- "The bottom line is that maybe part of the reason we have so many children with allergies and asthma is we live too clean a life. Their Immune system never had a chance to strengthen.”
- Children who live around two or more dogs or cats before their first birthday are less likely to have allergies of any sort, according to a study in Wednesday's issue of The Journal of the American Medical Association.


(Does not imply nor suggest pet have free reign of house or be inside all day, too. This study was clear with the 5,000 participants: dogs should be brought inside ONE FULL HOUR before bedtime and be allowed outside for the day soon after waking up in morning. Sleeping arrangement can be just inside door. Dogs will receive socialization, guidance and interaction with family members during this time)
All agree that homes with pets who sleep inside the home at night have much healthier family members of all ages, not to mention the extended lives of the animals due to improved health and the increased socialization provided.
It strengthens the immune system
Kids With Pets Have Fewer Allergies
By JUSTIN PRITCHARD, Associated Press Writer

SAN FRANCISCO (AP) - Contrary to many parents' instinct, infants who grow up with cats or dogs living along side them inside the main residence are less likely to suffer from allergies and asthma later in life, preliminary research suggests.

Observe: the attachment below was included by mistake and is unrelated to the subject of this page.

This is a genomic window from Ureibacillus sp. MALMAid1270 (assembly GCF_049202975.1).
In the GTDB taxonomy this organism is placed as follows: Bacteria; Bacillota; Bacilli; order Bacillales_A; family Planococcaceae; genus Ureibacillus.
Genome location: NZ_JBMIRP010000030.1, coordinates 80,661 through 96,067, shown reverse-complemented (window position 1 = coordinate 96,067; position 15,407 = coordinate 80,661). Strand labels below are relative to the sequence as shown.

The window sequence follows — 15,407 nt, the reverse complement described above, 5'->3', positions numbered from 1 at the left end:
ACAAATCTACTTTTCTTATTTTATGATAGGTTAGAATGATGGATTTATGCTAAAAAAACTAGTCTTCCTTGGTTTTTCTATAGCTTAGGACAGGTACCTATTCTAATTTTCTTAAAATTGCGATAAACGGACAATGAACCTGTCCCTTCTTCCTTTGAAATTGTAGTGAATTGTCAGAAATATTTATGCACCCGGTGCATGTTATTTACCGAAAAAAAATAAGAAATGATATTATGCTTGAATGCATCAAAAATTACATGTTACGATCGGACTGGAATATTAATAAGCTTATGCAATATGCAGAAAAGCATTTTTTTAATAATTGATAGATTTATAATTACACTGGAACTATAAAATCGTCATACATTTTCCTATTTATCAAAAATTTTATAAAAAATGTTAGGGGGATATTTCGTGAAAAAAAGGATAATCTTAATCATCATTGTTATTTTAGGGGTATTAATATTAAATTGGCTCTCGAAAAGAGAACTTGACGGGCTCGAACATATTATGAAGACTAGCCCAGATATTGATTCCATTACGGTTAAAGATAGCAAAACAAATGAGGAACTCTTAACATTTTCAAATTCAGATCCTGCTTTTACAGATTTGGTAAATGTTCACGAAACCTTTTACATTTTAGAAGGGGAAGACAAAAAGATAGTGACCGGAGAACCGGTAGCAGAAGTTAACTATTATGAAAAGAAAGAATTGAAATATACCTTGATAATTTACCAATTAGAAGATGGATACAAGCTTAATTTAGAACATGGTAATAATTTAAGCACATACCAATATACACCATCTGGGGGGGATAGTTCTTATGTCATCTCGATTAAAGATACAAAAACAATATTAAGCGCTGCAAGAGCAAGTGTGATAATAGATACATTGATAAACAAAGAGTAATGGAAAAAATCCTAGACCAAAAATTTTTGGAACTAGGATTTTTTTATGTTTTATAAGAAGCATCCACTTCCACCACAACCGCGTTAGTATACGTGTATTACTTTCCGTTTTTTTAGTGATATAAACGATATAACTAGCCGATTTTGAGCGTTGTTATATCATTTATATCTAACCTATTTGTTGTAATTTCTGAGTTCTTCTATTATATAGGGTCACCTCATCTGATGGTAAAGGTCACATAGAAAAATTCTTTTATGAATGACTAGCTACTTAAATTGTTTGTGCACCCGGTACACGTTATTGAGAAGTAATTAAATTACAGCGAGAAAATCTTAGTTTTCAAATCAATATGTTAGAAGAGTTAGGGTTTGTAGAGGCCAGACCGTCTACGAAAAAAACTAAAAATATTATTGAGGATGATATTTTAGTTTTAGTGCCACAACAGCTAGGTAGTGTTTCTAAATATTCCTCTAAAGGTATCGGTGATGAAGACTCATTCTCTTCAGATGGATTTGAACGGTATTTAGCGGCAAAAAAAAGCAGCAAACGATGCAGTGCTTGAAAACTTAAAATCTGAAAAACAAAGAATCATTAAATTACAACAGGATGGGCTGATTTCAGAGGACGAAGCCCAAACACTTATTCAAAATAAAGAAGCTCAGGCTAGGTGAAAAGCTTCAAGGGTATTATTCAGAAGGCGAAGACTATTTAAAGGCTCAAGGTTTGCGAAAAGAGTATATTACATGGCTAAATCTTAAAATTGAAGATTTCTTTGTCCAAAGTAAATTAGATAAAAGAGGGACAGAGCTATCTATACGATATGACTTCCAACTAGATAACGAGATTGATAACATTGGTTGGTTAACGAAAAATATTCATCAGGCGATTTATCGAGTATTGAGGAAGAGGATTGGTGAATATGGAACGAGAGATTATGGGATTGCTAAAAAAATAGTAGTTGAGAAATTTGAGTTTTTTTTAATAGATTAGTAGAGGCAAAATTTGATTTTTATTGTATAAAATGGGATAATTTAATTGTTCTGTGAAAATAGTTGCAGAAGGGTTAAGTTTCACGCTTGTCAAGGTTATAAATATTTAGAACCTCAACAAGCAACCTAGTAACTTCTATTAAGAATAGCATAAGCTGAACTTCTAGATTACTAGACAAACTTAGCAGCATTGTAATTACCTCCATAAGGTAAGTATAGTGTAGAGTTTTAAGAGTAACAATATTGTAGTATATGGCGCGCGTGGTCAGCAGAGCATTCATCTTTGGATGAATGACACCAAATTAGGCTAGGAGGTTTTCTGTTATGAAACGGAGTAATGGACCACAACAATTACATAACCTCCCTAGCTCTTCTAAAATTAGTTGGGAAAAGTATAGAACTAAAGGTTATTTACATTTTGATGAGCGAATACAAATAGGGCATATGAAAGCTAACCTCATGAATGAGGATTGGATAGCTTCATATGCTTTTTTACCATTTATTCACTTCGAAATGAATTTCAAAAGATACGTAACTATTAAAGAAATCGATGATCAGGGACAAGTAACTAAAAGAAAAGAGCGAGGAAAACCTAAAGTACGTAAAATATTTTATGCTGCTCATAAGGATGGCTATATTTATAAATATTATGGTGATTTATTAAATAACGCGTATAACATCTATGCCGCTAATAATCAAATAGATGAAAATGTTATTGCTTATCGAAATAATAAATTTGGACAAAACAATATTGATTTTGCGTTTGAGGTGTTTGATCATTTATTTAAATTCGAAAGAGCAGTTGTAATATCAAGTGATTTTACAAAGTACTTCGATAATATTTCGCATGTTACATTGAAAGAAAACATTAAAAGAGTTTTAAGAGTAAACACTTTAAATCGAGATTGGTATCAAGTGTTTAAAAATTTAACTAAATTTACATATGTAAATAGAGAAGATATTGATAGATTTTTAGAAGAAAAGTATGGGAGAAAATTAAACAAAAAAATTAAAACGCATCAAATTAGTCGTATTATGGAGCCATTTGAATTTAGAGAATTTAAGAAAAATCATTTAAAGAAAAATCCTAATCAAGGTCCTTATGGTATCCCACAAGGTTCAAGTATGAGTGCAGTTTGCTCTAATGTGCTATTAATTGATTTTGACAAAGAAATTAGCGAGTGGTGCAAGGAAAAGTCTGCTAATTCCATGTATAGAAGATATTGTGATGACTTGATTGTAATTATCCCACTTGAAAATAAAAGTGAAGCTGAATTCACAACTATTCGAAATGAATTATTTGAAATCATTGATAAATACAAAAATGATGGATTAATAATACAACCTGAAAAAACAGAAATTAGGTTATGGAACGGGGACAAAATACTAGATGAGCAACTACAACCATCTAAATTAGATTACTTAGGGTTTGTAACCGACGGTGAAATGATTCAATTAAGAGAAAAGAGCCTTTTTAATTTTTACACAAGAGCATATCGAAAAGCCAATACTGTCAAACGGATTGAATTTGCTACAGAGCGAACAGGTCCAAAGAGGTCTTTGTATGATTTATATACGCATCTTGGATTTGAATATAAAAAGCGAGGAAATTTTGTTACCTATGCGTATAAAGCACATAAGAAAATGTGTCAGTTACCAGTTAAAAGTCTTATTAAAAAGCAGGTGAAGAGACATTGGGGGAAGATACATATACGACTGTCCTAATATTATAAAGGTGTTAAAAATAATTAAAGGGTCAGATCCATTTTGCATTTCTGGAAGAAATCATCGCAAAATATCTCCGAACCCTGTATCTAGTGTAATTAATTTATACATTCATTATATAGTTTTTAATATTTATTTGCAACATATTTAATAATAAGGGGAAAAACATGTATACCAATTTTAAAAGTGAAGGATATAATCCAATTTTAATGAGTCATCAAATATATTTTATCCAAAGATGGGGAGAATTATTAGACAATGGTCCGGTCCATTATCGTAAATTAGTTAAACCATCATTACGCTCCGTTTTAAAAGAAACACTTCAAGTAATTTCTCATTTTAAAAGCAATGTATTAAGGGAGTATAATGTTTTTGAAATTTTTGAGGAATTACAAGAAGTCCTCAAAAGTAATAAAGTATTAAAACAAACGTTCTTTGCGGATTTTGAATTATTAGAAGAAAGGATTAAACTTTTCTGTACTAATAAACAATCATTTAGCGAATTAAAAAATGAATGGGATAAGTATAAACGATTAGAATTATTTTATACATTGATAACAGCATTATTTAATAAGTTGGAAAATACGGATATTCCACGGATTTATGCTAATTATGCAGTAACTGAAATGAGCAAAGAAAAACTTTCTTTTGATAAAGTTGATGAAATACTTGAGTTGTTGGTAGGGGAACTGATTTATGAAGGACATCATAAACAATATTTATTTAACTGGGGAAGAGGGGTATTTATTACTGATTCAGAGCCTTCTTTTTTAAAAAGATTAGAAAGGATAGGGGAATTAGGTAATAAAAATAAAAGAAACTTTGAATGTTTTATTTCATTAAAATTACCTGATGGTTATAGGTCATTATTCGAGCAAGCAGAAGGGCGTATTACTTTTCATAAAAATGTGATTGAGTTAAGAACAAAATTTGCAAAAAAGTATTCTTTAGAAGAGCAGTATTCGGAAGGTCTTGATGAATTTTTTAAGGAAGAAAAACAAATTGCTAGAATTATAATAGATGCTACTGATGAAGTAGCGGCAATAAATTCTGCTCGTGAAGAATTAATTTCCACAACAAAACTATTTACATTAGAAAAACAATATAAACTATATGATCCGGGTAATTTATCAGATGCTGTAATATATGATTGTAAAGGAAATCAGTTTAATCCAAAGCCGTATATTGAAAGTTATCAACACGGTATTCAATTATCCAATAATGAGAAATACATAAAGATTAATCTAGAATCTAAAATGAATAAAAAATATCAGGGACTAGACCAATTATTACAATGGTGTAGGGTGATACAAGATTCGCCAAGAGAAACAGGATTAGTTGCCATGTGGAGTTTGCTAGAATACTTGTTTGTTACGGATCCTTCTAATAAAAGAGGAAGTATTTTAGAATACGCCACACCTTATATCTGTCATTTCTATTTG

``Traditionally, most people have thought that increased exposure to these allergens leads to more allergies,'' said Dr. Darryl Zeldin of the National Institute of Environmental Health Sciences. ``But, those conclusions are being re-evaluated.''
Most research has focused on how to reduce allergy sufferers' exposure to household irritants, such as dust mites and pet dander. But new evidence suggests that exposure to pets early in life might actually help the body build defenses against allergies and even asthma. `Kids exposed to animals seemed to be better off,'' said Christine C. Johnson, a researcher with the Henry Ford Health System in Detroit who conducted
one of several studies on the effects of pet exposure during infancy.

Johnson's study, involving researchers in Georgia and Michigan, found that exposure to two or more cats and dogs at 1 year of age made children less susceptible to other allergy-inducing substances by the time they turned 7, and that the exposure even improved some boys' lung function.